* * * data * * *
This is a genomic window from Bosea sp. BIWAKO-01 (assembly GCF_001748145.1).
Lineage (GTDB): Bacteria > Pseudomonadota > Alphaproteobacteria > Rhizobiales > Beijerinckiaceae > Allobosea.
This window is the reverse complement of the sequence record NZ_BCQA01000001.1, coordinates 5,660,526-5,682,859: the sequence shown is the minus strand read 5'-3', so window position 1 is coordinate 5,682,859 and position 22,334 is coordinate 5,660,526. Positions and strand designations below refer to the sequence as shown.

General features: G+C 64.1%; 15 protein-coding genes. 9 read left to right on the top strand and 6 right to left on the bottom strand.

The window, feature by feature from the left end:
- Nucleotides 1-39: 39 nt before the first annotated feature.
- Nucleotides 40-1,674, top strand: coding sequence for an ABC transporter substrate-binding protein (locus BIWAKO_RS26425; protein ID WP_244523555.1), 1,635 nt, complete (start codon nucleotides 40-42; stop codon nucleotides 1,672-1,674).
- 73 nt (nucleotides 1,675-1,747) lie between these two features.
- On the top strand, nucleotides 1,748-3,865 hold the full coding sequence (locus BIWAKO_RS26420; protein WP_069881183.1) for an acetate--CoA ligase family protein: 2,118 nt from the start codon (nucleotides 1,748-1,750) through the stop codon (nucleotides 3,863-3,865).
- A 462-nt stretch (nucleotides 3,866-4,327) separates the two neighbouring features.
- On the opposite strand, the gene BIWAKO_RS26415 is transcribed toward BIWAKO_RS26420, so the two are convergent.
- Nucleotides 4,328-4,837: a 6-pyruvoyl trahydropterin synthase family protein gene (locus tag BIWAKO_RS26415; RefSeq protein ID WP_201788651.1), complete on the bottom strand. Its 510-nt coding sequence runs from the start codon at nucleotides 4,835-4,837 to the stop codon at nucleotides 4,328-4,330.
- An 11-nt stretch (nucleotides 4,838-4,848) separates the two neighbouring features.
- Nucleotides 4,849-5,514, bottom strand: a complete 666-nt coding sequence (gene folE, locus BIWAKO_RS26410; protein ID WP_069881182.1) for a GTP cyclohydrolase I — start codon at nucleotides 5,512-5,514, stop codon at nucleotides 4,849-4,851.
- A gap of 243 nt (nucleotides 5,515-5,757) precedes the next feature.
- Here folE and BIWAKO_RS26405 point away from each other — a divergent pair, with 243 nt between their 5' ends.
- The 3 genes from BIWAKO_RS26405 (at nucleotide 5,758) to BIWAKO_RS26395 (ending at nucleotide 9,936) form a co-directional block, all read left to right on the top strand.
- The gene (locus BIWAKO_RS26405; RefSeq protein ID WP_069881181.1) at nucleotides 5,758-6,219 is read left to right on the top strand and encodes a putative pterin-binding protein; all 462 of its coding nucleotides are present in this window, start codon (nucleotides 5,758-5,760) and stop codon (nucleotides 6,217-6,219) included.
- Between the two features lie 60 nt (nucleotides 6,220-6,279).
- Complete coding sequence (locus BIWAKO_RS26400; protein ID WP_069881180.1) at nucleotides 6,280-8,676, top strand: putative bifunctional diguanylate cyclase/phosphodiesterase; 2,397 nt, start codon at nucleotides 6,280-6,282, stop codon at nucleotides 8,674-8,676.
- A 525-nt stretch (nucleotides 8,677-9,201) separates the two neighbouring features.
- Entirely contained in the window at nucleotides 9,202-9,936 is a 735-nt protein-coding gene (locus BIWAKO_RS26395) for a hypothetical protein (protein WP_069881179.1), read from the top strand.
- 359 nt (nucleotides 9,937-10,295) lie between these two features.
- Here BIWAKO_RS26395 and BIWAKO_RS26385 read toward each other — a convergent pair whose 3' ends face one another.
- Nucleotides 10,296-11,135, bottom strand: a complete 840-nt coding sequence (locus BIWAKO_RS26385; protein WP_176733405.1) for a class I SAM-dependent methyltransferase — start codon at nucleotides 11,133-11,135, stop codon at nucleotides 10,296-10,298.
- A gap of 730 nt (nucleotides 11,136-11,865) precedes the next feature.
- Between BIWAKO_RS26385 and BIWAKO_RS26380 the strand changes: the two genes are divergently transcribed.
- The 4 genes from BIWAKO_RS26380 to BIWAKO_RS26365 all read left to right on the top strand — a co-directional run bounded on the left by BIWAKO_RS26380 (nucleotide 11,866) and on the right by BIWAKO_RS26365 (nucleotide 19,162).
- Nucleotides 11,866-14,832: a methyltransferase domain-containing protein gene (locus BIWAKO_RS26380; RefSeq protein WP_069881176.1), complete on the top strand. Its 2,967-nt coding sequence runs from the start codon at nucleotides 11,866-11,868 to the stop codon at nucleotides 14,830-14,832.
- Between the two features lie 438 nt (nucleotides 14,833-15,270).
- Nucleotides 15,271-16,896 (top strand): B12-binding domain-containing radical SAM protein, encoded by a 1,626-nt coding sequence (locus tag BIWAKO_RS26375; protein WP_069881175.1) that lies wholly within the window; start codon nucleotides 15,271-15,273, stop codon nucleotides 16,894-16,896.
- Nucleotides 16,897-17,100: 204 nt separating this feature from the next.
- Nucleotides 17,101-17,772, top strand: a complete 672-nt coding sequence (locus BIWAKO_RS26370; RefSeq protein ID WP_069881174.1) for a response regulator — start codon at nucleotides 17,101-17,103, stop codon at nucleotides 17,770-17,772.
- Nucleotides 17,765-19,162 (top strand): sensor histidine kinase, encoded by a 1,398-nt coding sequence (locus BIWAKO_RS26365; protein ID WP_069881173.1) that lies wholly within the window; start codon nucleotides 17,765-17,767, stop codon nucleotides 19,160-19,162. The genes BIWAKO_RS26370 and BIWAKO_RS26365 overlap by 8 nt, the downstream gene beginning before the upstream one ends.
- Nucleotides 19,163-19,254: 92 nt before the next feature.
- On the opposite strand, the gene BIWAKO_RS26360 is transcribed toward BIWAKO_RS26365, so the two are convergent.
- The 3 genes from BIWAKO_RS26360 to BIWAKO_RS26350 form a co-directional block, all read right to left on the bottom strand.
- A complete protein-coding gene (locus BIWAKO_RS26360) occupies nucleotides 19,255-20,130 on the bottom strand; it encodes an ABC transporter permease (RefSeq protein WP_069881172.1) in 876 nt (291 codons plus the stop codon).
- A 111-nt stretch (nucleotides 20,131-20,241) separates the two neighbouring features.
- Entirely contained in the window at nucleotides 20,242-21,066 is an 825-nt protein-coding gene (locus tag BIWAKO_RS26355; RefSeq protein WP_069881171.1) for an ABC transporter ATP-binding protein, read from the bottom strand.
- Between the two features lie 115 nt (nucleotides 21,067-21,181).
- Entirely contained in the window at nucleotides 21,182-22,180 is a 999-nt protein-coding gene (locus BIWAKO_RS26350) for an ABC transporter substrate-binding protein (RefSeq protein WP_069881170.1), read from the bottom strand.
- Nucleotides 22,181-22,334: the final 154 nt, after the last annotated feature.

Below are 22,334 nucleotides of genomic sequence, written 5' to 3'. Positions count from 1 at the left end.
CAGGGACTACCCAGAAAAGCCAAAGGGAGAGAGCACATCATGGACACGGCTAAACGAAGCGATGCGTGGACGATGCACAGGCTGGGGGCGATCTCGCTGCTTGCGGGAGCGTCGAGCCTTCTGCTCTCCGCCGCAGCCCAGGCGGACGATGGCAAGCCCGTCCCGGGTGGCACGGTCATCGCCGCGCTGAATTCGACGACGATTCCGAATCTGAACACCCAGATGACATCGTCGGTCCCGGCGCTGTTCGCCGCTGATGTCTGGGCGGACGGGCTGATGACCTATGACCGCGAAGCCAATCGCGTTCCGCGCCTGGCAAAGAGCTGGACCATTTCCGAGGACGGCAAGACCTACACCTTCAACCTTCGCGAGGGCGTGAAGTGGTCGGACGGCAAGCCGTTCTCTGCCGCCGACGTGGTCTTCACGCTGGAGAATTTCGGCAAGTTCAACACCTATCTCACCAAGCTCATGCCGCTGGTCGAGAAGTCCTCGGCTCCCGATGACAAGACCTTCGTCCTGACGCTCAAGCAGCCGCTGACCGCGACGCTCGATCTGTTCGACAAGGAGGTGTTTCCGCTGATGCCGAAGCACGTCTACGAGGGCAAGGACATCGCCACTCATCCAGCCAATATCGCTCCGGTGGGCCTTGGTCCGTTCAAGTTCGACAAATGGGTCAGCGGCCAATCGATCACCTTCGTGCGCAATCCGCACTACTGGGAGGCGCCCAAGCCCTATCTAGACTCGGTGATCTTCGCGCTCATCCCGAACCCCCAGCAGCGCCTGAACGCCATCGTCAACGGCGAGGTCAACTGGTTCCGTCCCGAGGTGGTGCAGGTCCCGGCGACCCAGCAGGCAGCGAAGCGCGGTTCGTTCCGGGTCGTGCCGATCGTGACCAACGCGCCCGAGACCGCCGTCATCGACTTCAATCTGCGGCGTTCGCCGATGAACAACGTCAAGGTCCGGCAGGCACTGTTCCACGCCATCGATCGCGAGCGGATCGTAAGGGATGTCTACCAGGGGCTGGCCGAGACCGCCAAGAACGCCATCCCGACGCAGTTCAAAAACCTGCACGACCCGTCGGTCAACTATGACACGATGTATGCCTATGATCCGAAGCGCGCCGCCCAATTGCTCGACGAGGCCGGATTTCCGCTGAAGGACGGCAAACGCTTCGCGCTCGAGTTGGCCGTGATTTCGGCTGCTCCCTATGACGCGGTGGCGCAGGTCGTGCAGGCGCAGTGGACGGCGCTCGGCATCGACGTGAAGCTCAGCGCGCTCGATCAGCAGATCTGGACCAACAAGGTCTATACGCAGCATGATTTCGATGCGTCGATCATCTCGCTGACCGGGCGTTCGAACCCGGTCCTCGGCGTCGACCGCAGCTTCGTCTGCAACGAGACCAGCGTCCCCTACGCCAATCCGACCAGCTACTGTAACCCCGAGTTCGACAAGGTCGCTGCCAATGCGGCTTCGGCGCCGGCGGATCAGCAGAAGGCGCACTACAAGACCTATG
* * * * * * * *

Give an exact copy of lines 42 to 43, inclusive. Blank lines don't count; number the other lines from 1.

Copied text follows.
- Entirely contained in the window at nucleotides 21,182-22,180 is a 999-nt protein-coding gene (locus BIWAKO_RS26350) for an ABC transporter substrate-binding protein (RefSeq protein WP_069881170.1), read from the bottom strand.
- Nucleotides 22,181-22,334: the final 154 nt, after the last annotated feature.